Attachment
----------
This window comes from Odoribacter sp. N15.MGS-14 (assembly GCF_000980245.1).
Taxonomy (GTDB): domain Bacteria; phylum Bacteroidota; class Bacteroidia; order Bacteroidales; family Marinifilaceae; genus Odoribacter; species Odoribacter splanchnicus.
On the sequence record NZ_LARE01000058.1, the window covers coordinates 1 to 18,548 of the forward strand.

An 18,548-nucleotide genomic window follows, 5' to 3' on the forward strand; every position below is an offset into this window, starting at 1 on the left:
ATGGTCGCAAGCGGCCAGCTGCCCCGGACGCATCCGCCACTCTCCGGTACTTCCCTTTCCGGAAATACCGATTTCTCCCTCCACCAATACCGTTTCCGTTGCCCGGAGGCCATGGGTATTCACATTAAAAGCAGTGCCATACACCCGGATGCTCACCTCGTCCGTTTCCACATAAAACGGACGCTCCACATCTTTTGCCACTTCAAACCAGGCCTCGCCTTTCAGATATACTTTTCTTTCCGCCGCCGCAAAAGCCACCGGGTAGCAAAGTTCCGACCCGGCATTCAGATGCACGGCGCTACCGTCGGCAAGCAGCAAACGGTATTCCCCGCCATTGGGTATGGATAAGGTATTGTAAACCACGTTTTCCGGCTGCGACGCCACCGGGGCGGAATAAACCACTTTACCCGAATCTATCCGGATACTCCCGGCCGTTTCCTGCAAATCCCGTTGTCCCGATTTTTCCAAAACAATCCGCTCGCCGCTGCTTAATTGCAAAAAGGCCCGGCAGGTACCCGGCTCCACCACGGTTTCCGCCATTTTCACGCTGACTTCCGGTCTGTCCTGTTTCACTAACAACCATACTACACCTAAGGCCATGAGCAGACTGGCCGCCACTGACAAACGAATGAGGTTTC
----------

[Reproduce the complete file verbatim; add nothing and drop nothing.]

This window comes from Odoribacter sp. N15.MGS-14 (assembly GCF_000980245.1).
Taxonomy (GTDB): domain Bacteria; phylum Bacteroidota; class Bacteroidia; order Bacteroidales; family Marinifilaceae; genus Odoribacter; species Odoribacter splanchnicus.
On the sequence record NZ_LARE01000058.1, the window covers coordinates 1 to 18,548 of the forward strand.

An 18,548-nucleotide genomic window follows, 5' to 3' on the forward strand; every position below is an offset into this window, starting at 1 on the left:
ATGGTCGCAAGCGGCCAGCTGCCCCGGACGCATCCGCCACTCTCCGGTACTTCCCTTTCCGGAAATACCGATTTCTCCCTCCACCAATACCGTTTCCGTTGCCCGGAGGCCATGGGTATTCACATTAAAAGCAGTGCCATACACCCGGATGCTCACCTCGTCCGTTTCCACATAAAACGGACGCTCCACATCTTTTGCCACTTCAAACCAGGCCTCGCCTTTCAGATATACTTTTCTTTCCGCCGCCGCAAAAGCCACCGGGTAGCAAAGTTCCGACCCGGCATTCAGATGCACGGCGCTACCGTCGGCAAGCAGCAAACGGTATTCCCCGCCATTGGGTATGGATAAGGTATTGTAAACCACGTTTTCCGGCTGCGACGCCACCGGGGCGGAATAAACCACTTTACCCGAATCTATCCGGATACTCCCGGCCGTTTCCTGCAAATCCCGTTGTCCCGATTTTTCCAAAACAATCCGCTCGCCGCTGCTTAATTGCAAAAAGGCCCGGCAGGTACCCGGCTCCACCACGGTTTCCGCCATTTTCACGCTGACTTCCGGTCTGTCCTGTTTCACTAACAACCATACTACACCTAAGGCCATGAGCAGACTGGCCGCCACTGACAAACGAATGAGGTTTC